Washington —The U.S. Treasury, which has shrunk its stake in Ally Financial Inc. to just 16 percent as part of its $17.2 billion in bailouts, is offering no timetable for exiting the Detroit-based auto lender.
In a July 18 letter to the Government Accountability Office made public Tuesday, Timothy J. Bowler, the assistant Treasury secretary who oversees the government’s remaining bailouts under the Troubled Asset Relief Program, said the government will exit “in a manner than balances the speed of recovery with maximizing returns for taxpayers.”
The GAO report said that “Treasury officials told us that Treasury does not have a specific date by which it intends to fully divest from the company.”
The Treasury has recouped $17.8 billion in Ally including dividends and interest payments, $600 million more than it gave Ally in three separate bailouts in 2008 and 2009. The government’s remaining stake is currently worth about $1.8 billion.
Ally, previously known as GMAC and General Motors Corp.’s in-house lending arm, sold off most of its international lending operations to GM.
The GAO report looked at Ally’s progress and challenges.
Ally suffered a net loss in 2009 of $10 billion — largely due to its mortgage business — but has reported net income for 4 of the last 5 years. Last week, Ally reported second-quarter net income of $323 million as consumer auto originations hit $10.9 billion in the quarter, the second-highest in Ally history.
GAO said Ally Financial representatives “told us that the company has been focusing more on increasing profitability than on market share — consistent with its goals as a publicly held company, which include maximizing return to shareholders.”
Ally faces competition from other large bank holding companies in consumer automobile financing. GAO noted that in the first quarter of 2014, Wells Fargo’s retail lending exceeded that of Ally Financial.
Ally Bank, the Internet banking arm, has had retail deposits continue to rise over the past year.
“The company expects deposits to continue to increase by about $5 billion per year for the next few years. Ally Financial representatives also told us that Ally Bank has high brand awareness and a high retention rate for products such as certificates of deposit,” GAO said. “Ally Bank also has been able to reduce the interest rates it pays on deposits, while retaining customers. For example, Ally Bank is no longer among the top seven rate payers, according to Ally Financial.”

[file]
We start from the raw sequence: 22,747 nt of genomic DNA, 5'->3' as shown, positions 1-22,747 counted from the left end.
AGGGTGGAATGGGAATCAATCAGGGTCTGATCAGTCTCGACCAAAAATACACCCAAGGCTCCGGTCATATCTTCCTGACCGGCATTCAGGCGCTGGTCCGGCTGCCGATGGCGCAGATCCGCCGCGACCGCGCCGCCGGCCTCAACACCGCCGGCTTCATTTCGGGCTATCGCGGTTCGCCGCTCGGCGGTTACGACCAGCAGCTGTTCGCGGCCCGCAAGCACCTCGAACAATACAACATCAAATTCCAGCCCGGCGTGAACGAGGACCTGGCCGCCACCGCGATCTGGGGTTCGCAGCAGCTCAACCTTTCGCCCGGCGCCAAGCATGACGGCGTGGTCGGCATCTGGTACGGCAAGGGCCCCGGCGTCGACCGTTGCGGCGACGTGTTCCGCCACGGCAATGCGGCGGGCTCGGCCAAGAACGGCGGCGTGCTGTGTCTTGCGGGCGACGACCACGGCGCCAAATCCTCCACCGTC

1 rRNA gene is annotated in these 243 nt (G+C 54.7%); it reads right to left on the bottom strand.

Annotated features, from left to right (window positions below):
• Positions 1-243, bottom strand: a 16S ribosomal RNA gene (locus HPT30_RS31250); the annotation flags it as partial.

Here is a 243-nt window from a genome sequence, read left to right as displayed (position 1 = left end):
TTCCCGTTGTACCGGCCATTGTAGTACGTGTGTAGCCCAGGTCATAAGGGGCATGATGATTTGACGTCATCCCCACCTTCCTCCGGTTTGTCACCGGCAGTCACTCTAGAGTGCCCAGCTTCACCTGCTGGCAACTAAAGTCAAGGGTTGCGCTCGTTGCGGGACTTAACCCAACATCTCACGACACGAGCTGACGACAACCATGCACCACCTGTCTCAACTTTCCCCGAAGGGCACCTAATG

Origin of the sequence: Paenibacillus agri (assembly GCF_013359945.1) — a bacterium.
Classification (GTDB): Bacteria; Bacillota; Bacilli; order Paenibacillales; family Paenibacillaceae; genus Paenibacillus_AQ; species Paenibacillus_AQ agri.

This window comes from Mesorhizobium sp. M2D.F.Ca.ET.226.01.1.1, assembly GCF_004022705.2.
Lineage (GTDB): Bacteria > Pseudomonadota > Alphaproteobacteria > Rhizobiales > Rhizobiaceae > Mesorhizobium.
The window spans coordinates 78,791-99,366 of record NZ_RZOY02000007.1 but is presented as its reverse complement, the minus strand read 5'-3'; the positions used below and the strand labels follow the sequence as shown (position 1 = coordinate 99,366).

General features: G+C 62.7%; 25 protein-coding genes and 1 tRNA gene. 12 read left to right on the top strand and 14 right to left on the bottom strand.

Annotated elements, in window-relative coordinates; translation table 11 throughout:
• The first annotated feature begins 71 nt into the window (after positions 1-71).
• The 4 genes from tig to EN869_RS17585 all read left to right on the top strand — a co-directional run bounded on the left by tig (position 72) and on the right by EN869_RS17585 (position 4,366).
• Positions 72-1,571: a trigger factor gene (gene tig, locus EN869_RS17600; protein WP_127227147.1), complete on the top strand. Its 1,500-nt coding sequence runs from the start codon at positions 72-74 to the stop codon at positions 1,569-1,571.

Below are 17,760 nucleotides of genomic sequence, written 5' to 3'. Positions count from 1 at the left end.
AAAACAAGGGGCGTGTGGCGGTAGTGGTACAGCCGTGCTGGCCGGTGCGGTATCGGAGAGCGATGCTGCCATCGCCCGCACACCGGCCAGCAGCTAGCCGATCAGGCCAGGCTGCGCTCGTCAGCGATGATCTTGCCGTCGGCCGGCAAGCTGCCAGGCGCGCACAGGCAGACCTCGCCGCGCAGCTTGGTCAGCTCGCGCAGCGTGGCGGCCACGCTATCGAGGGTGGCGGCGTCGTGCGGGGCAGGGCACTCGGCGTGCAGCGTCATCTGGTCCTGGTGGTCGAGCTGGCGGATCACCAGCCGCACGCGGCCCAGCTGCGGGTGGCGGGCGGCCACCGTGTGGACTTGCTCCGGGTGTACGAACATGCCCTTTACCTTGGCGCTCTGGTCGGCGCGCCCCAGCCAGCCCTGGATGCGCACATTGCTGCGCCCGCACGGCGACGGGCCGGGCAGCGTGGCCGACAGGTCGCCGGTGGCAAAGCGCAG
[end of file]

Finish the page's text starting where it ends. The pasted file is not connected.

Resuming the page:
In May, Treasury sold another 7.2 million shares in Ally. The Treasury said underwriters exercised their option to purchase 7.2 million additional shares at the $25 IPO price. Ally stock was down 1.4 percent Tuesday afternoon to $22.64, or 33 cents a share, and down nearly 10 percent since the IPO in April.
Treasury said it priced the shares at $25 each in the IPO, the low end of the $25 to $28 range that Ally had announced.
Profits from Ally will not be enough to offset the losses on bailouts of General Motors and Chrysler: $11.2 billion on GM and $1.3 billion on Chrysler. But including profits on the bank bailouts, taxpayers will see a net gain on the $700 billion Troubled Asset Relief Program.
In 2011, the Treasury put its planned Ally IPO on hold because of investor concern about Ally’s troubled mortgage unit Residential Capital.
Ally completed a bankruptcy restructuring of ResCap late last year. ResCap had $17 billion in losses in the years before the bankruptcy after the company made thousands of bad home loans.
In an interview in April, Ally CEO Michael Carpenter said he thought Treasury would pursue a secondary offering to complete its exit in coming months. “My own view is they will definitely be out before the November election and we are close to having Treasury and U.S. government ownership in the rearview mirror,” Carpenter said.
Carpenter said the exit takes away “a concern that people have — like other (automakers) and so forth — a concern that they may have in doing business with us. That’s one benefit,” he said.
He noted that Ally faces a “series of handcuffs that regulators put upon us — not because they don’t like us or our financial condition’s not good or whatever — but because we’re owned by the government.” Ally is the only bailout recipient that still faces government pay restrictions, which will lift when the government completely exits.